I haven't made any progress on this one, but this is Poisson's equation, isn't it? And its inhomogenous? I think I need to use Greens identity to solve this. Is that right?
I am really struggling with a subject at my university which is all about partial differential equations. It takes me a long time to understand even the most basic concepts, and I really need some help understanding and completing the following questions.
Let be a bounded region in , and suppose on .
(i) If is a solution of
show that on
(ii) If is a solution of
show that is unique (It can be assumed that part (i) is true).
Well, it looks like a typical application of the Lax-Milgram theorem to me.
The weak formulation of this problem on reads
or, by integrating the left hand side by parts and using the boundary conditions,
Define the bilinear form on ,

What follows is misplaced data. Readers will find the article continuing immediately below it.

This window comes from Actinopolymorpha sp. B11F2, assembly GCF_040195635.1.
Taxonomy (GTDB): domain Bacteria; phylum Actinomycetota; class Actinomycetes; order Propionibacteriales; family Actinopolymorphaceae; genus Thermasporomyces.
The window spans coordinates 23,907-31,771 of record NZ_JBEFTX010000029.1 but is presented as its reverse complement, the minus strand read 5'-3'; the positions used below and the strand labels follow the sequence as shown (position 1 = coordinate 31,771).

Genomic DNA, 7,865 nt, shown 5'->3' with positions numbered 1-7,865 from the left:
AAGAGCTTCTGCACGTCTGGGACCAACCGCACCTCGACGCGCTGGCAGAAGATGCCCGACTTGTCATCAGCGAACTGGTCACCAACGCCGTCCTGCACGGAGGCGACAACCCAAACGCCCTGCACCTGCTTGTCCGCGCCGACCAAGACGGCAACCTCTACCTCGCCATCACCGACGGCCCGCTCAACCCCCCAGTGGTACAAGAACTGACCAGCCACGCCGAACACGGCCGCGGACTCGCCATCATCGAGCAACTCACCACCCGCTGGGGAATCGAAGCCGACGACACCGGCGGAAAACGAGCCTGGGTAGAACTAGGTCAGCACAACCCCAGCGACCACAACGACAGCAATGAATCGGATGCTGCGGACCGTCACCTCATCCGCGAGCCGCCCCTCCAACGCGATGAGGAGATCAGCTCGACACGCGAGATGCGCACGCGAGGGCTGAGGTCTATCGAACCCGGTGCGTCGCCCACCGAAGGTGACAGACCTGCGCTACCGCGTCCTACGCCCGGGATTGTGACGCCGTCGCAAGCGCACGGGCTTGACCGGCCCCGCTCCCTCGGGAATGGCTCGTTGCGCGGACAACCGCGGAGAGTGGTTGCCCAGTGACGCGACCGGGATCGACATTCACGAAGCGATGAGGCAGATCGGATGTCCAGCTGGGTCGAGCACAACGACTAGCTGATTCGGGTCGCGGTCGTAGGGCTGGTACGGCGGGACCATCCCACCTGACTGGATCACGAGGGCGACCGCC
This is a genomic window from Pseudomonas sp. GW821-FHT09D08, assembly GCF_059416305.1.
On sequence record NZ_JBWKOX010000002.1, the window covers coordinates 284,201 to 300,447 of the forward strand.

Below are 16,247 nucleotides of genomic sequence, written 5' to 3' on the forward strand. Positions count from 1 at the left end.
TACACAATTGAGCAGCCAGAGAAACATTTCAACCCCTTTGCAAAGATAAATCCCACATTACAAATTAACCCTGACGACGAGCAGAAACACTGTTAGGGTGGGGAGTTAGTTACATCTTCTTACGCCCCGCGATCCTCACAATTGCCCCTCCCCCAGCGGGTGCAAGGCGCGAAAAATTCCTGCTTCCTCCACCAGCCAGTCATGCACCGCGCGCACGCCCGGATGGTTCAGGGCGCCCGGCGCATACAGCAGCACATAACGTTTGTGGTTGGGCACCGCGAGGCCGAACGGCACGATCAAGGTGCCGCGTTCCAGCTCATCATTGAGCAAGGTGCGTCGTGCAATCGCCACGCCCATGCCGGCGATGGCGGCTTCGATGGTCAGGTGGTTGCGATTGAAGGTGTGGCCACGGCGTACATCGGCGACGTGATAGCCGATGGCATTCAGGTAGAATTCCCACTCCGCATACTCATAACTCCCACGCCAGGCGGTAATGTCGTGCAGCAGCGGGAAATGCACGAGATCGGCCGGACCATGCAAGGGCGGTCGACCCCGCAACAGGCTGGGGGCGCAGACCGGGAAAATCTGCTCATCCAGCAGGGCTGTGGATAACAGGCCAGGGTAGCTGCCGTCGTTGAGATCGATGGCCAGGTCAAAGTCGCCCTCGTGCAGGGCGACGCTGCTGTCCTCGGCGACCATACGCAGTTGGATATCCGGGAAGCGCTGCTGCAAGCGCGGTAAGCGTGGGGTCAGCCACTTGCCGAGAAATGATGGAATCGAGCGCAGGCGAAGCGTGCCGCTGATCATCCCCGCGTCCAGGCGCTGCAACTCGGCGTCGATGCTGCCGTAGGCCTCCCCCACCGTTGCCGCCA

To show that is solvable for some , we can invoke the Lax-Milgram theorem: We need just show that is bounded and coercive.
You can show it is bounded, ie there exists a such that
As for being coercive, we must show there is with . We compute
Now the Lax-Milgram theorem applies, and there is a such that
And reflexivity implies .
For part ii), consider two solutions of the problem at hand.
Then their difference is a solution for the problem given in part i), and therefore must be zero.
Ps. You cannot construct a Green's function here, as zero is an eigenvalue for on a region.